Tom Hanks is not afraid of a challenge. This is, after all, the man who played the
village idiot in Forrest Gump, the gay lover dying of AIDS in Philadelphia and famous
astronaut Jim Lovell in the blockbuster Apollo 13 Ė winning two Oscars and a
nomination respectively for his efforts.
But Cast Away provided challenges not even imagined by the 44-year-old superstar. Not
only does Hanks spend almost a third of the movie alone on-screen as Chuck, a systems
analyst for a world courier company whose plane crashes and strands him on a desert island
for four years. Hanks also had to gain and then lose 53 pounds and take almost a year off
between the first and the second half of the film, a brave and unprecedented move by
director Robert Zemeckis and Tom Hanks - as producer. But one that Tom Hanks the actor
almost lived to regret.
How tough was it to not only make a movie with a year off in between each half, but to
also gain and lose 50 pounds for it?
It was really a lot of time and discipline, two things which I usually donít have but
because that was what the whole job was, I had to suck it up and make sure that I was
adhering to it. The desire that we wanted to communicate was that four precious years can
go by in the wink of an eye and thatís inherent but the demands that it put on me
were enormous. When Bob Zemeckis said to me, Ďif we had any guts, weíd make this
movie like this; Ďyouíd get really heavy, we make the first half, we take a year
off and youíd lose all that weightí and at first I said, Ďoh letís do
thatí. Thatís a real easy thing to say but when September comes around and I
know Iím going back to work in February and Iíve got to lose the weight, I had
to treat it as a mission. I felt like I was training for the Olympics or something and it
required a complete negating of how much it hurt or how uncomfortable it was or how tired
I was or how hungry I was because it was just not my job, it was my responsibility to live
up to. But thereís no secret to it. Anybody can do it if you just eat the right food
and get the right amount of exercise.
Did it make you unbearable to live with?
Iím sure it did at some point. When all my kids are having French fries in the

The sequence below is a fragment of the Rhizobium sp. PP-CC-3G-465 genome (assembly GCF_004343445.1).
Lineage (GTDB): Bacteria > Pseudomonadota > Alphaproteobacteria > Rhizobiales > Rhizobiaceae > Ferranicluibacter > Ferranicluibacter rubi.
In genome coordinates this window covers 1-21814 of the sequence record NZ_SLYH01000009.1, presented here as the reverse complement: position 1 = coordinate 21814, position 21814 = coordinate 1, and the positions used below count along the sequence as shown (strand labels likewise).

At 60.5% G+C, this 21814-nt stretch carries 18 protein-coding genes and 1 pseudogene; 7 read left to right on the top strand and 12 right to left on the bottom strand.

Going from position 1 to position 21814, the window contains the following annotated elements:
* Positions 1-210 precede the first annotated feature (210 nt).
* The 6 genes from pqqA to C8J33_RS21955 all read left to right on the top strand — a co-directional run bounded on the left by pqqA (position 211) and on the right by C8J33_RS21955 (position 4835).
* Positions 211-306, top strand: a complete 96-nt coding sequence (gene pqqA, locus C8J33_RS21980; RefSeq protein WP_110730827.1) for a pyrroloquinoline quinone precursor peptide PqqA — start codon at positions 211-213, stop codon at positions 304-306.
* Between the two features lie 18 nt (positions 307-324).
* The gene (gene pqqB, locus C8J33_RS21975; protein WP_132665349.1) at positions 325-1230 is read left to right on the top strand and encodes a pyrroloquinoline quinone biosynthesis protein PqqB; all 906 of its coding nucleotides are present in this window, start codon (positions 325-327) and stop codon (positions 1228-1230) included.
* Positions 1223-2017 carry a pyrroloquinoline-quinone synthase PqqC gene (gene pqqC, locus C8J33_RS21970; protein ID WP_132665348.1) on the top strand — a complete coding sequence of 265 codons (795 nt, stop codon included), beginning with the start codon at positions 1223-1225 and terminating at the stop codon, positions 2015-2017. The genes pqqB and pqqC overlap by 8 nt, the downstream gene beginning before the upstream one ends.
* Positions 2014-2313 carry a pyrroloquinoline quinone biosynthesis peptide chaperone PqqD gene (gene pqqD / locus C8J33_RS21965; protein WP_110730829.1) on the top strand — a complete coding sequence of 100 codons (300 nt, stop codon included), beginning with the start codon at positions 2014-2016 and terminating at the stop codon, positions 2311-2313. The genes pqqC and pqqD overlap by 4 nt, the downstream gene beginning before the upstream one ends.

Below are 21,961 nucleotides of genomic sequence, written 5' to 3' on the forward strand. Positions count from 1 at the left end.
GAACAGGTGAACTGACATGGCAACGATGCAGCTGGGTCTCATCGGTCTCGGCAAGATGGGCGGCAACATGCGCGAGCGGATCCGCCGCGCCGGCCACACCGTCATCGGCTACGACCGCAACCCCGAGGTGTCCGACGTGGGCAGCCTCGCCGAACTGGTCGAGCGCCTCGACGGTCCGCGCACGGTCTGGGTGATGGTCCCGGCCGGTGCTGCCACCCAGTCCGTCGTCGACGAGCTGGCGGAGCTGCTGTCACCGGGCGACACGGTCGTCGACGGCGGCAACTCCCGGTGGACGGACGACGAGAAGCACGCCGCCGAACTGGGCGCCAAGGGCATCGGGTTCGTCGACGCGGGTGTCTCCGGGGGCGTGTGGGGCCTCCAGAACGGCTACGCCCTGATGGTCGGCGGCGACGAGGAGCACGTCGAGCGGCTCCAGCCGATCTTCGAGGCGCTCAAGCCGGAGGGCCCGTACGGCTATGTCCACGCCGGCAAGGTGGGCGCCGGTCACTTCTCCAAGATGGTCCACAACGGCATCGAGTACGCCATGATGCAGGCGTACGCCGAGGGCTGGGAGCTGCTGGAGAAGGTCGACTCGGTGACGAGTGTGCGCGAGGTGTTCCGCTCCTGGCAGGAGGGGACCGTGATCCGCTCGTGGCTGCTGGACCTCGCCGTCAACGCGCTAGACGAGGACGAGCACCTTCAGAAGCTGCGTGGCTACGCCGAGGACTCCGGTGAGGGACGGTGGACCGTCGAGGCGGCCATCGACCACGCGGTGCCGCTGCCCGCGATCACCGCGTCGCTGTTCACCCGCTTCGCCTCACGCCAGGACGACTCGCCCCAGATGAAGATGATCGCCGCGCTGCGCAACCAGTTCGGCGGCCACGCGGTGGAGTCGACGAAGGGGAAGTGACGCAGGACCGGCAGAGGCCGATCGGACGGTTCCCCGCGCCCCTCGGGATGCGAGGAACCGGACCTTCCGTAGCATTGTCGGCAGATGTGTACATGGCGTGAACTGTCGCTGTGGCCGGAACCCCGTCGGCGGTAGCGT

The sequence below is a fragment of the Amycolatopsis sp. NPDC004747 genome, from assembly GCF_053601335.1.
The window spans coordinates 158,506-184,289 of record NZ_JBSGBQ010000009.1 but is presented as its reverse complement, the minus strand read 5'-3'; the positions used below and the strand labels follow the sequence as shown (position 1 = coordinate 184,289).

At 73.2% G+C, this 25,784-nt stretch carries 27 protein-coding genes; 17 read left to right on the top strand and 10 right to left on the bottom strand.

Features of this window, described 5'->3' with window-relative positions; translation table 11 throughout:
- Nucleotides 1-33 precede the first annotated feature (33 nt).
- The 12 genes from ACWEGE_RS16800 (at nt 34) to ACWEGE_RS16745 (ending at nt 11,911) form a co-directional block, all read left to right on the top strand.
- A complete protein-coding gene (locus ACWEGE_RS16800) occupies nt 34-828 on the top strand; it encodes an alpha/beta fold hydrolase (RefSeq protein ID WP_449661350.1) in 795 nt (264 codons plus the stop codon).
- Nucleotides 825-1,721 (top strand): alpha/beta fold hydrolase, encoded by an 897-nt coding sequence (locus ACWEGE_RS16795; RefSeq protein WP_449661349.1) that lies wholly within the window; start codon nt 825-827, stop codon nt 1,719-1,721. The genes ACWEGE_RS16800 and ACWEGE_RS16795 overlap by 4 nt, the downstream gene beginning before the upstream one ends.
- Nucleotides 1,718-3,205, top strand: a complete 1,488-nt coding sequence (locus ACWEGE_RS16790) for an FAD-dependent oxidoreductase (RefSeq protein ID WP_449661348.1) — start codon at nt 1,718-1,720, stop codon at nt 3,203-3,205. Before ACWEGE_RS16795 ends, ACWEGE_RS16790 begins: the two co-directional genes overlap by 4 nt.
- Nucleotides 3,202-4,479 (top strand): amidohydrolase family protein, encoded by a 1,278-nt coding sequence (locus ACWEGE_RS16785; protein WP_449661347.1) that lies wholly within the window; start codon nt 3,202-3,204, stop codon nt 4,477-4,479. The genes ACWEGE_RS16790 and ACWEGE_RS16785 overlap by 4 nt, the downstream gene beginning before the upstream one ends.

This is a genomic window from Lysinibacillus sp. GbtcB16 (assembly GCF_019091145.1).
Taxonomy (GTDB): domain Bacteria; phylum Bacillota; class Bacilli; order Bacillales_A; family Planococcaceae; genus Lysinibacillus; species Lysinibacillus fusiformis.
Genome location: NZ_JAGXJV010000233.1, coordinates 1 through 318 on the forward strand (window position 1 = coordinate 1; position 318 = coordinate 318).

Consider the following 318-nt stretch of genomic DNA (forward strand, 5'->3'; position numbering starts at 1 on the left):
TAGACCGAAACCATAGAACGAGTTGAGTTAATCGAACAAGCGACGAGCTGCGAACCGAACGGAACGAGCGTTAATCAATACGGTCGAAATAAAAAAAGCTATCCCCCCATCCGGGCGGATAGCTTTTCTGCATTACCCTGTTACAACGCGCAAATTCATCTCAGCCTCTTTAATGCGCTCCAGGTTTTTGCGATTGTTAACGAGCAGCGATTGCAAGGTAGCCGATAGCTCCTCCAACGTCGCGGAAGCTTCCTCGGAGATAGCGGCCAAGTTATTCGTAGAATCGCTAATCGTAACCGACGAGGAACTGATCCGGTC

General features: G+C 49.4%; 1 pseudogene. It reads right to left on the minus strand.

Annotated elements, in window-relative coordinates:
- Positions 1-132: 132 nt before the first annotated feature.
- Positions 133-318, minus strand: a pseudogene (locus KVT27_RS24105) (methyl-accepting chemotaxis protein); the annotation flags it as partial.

drive-through, man, itís really hard just to keep your eye on the road. I must say
that the whole family has seen me go through it before and they do help out. But that
didnít mean that I didnít sneak a couple of swigs from their chocolate milk
container late at night!
Did all that time on the island in Fiji help you appreciate the finer things of life
when it was over?
You couldnít help but appreciate a number of not just creature comforts but things
like a cup of coffee or a bowl of salsa. These are the things that bring variety to your
life otherwise it would go on with mind-numbing sameness without anything. I think the
idea is very attractive, to go off and not have any other worries except how do I catch a
fish today and how do I make a fire tonight. But I think it only stays attractive for
about four days and then you want somebody to talk to and preferably a room service waiter
who can bring up a club sandwich.
What are your survival skills and how would you survive on a desert island?
I just rely on the hundreds of people who have been brought to the island to ply me with
sandwiches and build huts for me and give me bottles of water and umbrellas any time I
need them, which is so great itís almost cruel! Itís almost unfair that the
camera never swung around from me all alone to see all these people on the island working
much harder than I did. As a matter of fact, a female camera assistant was lugging two
magazines full of film back from the village back down to the location and she collapsed
and had to be helicoptered off the island because she suffered from sunstroke, so I get